Using a Delphi process to determine optimal care for patients with pancreatic cancer
Burmeister, Elizabeth A., Jordan, Susan J., O'Connell, Dianne L., Beesley, Vanessa L., Goldstein, David, Gooden, Helen M., Janda, Monika, Merrett, Neil D., Wyld, David, & Neale, Rachel E. (2016) Using a Delphi process to determine optimal care for patients with pancreatic cancer. Asia-Pacific Journal of Clinical Oncology, 12(2), pp. 105-114.
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Overall 5-year survival for pancreatic cancer is ~5%. Optimising the care that pancreatic cancer patients receive may be one way of improving outcomes. The objective of this study was to establish components of care which Australian health professionals believe important to optimally manage patients with pancreatic cancer.
Using a Delphi process, a multi-disciplinary panel of 250 health professionals were invited to provide a list of factors they considered important for optimal care of pancreatic cancer patients. They were then asked to score and then rescore (from one (no importance/disagree) to 10 (very important/agree) the factors. The mean and coefficient of variation scores were calculated and categorised into three levels of importance.
Overall 63 (66% of those sent the final questionnaire; 25% of those initially invited) health professionals from 9 disciplines completed the final scoring of 55 statements/factors encompassing themes of presentation/staging, surgery and biliary obstruction, multi-disciplinary team details and oncology. Mean scores ranged from 3.7 to 9.7 with the highest related to communication and patient assessment. There was substantial intra- and inter- disciplinary variation in views about MDT membership and roles.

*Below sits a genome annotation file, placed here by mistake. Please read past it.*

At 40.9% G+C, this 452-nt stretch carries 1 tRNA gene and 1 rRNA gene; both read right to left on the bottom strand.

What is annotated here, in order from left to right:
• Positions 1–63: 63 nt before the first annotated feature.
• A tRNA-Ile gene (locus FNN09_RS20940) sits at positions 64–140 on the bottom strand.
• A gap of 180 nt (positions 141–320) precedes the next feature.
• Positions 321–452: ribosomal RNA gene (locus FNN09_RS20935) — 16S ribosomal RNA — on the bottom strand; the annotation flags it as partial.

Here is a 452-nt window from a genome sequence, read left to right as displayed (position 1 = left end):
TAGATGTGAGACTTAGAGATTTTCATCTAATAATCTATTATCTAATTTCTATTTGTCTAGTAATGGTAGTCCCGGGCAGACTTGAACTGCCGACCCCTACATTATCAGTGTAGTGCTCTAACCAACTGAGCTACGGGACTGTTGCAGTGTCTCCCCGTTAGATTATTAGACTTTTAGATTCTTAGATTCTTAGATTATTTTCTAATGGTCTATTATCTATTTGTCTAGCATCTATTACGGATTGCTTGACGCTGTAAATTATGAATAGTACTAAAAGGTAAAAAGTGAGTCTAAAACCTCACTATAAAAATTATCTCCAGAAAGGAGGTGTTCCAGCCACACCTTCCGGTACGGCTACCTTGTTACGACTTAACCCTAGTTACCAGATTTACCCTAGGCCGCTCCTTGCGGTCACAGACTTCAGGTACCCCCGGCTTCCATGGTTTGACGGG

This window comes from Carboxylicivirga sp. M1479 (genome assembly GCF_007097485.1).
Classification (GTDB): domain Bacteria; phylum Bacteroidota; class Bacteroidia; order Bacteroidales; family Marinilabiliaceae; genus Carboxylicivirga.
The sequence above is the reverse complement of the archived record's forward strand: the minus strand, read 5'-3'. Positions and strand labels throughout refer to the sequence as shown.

Overall the opinions of Australian health professionals reflect international guideline recommended care; however they identified a number of additional factors focusing on where patients should be treated, the importance of clear communication and the need for multi-disciplinary care which were not included in current clinical practice guidelines. Differences in priorities between specialty groups were also identified.
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|Item Type:||Journal Article|
|Keywords:||Delivery of health care, Delphi technique, health services needs and demand, pancreatic neoplasm|
|Subjects:||Australian and New Zealand Standard Research Classification > MEDICAL AND HEALTH SCIENCES (110000)
Australian and New Zealand Standard Research Classification > MEDICAL AND HEALTH SCIENCES (110000) > PUBLIC HEALTH AND HEALTH SERVICES (111700)
Australian and New Zealand Standard Research Classification
|Divisions:||Current > QUT Faculties and Divisions > Faculty of Health
Current > Institutes > Institute of Health and Biomedical Innovation
Current > Schools > School of Public Health & Social Work
|Copyright Owner:||Copyright 2016 John Wiley & Sons Australia, Ltd|
|Copyright Statement:||This is the peer reviewed version of the following article: Burmeister, E. A., Jordan, S. J., O'Connell, D. L., Beesley, V. L., Goldstein, D., Gooden, H. M., Janda, M., Merrett, N. D., Wyld, D., Neale, R. E. and for The Pancreatic Cancer Clinical Working Group (2016), Using a Delphi process to determine optimal care for patients with pancreatic cancer. Asia-Pacific Journal of Clinical Oncology, 12: 105–114, which has been published in final form at https://doi.org/10.1111/ajco.12450. This article may be used for non-commercial purposes in accordance with Wiley Terms and Conditions for Self-Archiving.|
|Deposited On:||28 Aug 2016 22:15|
|Last Modified:||06 Sep 2016 17:14|
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